Wednesday, June 15, 2016

COLUMN: College for Convicts makes case to reduce recidivism

By Brittany Thomas

Prison-education advocate Christopher Zoukis makes a data-driven argument to drastically reduce recidivism via education in his award-winning book, College for Convicts: The Case for Higher Education in American Prisons.

“It’s important to make the case to the average American that the United States accounts for 5 percent of the world's population, yet incarcerates about 25 percent of the world's prisoners,” says Zoukis, who himself is incarcerated at the medium-security Federal Correctional Institution Petersburg in Virginia.

“Sitting in a prison cell thinking about the future and a job is not an easy task for a number of reasons, but the fact is that for 95 percent of us, a day will come when we are once again free and need to locate and secure employment for a sustainable wage. That’s not easy for most ex-convicts.”

Examining a wealth of studies by researchers and correctional professionals, and the experience of educators, College for Convicts shows recidivism rates drop in direct correlation with the amount of education prisoners receive, and the rate drops dramatically with each additional level of education attained.

Presenting a workable solution to America's mass incarceration and recidivism problems, this book demonstrates that great fiscal benefits arise when modest sums are spent educating prisoners. Educating prisoners brings a reduction in crime and social disruption, reduced domestic spending and a rise in quality of life.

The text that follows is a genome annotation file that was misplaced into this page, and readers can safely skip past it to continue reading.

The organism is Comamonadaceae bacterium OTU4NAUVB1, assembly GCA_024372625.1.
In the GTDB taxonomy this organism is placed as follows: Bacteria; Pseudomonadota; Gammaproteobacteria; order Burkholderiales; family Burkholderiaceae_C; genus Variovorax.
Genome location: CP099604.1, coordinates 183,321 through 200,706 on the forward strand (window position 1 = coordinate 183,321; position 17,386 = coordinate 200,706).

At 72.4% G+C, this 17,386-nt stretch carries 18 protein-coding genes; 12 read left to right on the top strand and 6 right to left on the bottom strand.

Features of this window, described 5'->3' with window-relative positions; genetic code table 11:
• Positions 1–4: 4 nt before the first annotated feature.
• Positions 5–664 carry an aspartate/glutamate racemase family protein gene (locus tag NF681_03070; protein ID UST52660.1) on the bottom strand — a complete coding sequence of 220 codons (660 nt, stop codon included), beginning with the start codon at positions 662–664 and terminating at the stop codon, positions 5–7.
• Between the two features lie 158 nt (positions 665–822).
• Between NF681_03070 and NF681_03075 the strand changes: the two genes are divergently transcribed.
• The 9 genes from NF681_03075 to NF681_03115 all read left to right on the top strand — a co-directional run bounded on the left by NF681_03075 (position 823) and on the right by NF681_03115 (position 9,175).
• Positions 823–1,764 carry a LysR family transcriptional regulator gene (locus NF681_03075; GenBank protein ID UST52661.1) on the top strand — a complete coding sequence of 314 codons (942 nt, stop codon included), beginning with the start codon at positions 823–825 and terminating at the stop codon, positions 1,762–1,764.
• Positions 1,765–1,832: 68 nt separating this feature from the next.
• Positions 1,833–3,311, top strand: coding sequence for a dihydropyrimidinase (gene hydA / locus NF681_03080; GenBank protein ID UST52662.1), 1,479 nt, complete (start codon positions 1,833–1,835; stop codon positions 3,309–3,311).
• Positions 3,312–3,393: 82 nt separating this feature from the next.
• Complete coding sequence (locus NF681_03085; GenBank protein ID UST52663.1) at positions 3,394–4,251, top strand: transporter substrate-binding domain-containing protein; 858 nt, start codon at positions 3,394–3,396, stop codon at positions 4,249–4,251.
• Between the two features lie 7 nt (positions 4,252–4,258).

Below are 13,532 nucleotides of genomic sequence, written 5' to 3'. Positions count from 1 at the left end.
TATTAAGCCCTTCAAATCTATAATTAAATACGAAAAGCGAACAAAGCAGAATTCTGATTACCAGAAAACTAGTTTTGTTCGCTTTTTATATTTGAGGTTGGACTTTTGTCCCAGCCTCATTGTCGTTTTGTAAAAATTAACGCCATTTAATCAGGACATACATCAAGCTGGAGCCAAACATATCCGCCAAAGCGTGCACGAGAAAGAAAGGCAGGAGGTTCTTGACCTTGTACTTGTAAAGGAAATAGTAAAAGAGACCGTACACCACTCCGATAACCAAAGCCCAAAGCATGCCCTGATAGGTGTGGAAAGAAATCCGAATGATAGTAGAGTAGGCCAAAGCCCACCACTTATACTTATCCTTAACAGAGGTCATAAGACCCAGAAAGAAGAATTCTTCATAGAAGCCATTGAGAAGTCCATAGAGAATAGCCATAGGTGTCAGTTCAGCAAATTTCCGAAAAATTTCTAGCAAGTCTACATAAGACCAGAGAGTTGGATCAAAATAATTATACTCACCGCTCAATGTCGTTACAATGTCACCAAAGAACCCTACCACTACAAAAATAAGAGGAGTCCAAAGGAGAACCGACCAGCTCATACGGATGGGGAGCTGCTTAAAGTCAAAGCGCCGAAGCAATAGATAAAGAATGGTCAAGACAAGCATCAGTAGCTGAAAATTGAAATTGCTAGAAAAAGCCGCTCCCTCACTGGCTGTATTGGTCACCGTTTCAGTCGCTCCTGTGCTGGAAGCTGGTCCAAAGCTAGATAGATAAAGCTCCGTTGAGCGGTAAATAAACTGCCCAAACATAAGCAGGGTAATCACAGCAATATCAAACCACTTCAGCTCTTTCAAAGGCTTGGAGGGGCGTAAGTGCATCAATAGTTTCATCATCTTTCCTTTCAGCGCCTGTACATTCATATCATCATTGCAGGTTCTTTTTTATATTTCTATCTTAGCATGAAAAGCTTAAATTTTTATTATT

The book was awarded The Montaigne Medal in 2015 for most thought-provoking book.

“In this book, author Christopher Zoukis, a leading expert in correctional education, lays out a convincing case for providing post-secondary education for our incarcerated population. The statistics are well-known: a huge per-capita prison population in the nation, many prisoners serving sentences on nonviolent drug and immigration violations, the financial and human costs of a huge prison population, and the high rate of recidivism, all of which drain our society of valuable human and monetary resources.” – San Francisco Book Review

To further assist in the challenge of making a sustainable life after prison, Zoukis recently published Prison Education Guide, which offers a comprehensive guide to correspondence courses for prisoners – and it has a great role to play in re-shaping how we think about prison education and its effects on our nation and communities.

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